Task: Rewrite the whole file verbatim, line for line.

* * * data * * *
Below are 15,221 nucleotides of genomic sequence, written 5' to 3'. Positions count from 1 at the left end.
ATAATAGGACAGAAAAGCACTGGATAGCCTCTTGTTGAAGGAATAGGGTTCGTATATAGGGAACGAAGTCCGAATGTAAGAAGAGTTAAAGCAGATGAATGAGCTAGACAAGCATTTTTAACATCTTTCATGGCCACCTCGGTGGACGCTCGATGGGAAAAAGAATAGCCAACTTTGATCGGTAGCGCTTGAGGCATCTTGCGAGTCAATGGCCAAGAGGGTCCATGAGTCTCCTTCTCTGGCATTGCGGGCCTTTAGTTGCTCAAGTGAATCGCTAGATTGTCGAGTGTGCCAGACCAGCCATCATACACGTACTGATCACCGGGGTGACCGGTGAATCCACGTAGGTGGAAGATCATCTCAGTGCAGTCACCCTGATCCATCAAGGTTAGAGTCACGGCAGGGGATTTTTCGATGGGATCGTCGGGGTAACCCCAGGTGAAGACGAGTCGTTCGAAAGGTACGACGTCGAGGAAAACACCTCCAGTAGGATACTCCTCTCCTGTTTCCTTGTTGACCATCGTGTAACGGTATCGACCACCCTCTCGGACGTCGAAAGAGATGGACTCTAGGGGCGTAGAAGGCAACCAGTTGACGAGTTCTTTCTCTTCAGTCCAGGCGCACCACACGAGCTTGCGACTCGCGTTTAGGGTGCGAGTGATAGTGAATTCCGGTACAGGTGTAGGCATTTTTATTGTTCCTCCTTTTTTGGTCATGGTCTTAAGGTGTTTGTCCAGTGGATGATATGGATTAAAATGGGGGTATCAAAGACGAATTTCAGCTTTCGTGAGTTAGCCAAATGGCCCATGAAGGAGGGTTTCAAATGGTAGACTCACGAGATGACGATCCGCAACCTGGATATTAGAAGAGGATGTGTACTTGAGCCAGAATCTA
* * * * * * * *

Below are 15,221 nucleotides of genomic sequence, written 5' to 3'. Positions count from 1 at the left end.
ATAATAGGACAGAAAAGCACTGGATAGCCTCTTGTTGAAGGAATAGGGTTCGTATATAGGGAACGAAGTCCGAATGTAAGAAGAGTTAAAGCAGATGAATGAGCTAGACAAGCATTTTTAACATCTTTCATGGCCACCTCGGTGGACGCTCGATGGGAAAAAGAATAGCCAACTTTGATCGGTAGCGCTTGAGGCATCTTGCGAGTCAATGGCCAAGAGGGTCCATGAGTCTCCTTCTCTGGCATTGCGGGCCTTTAGTTGCTCAAGTGAATCGCTAGATTGTCGAGTGTGCCAGACCAGCCATCATACACGTACTGATCACCGGGGTGACCGGTGAATCCACGTAGGTGGAAGATCATCTCAGTGCAGTCACCCTGATCCATCAAGGTTAGAGTCACGGCAGGGGATTTTTCGATGGGATCGTCGGGGTAACCCCAGGTGAAGACGAGTCGTTCGAAAGGTACGACGTCGAGGAAAACACCTCCAGTAGGATACTCCTCTCCTGTTTCCTTGTTGACCATCGTGTAACGGTATCGACCACCCTCTCGGACGTCGAAAGAGATGGACTCTAGGGGCGTAGAAGGCAACCAGTTGACGAGTTCTTTCTCTTCAGTCCAGGCGCACCACACGAGCTTGCGACTCGCGTTTAGGGTGCGAGTGATAGTGAATTCCGGTACAGGTGTAGGCATTTTTATTGTTCCTCCTTTTTTGGTCATGGTCTTAAGGTGTTTGTCCAGTGGATGATATGGATTAAAATGGGGGTATCAAAGACGAATTTCAGCTTTCGTGAGTTAGCCAAATGGCCCATGAAGGAGGGTTTCAAATGGTAGACTCACGAGATGACGATCCGCAACCTGGATATTAGAAGAGGATGTGTACTTGAGCCAGAATCTA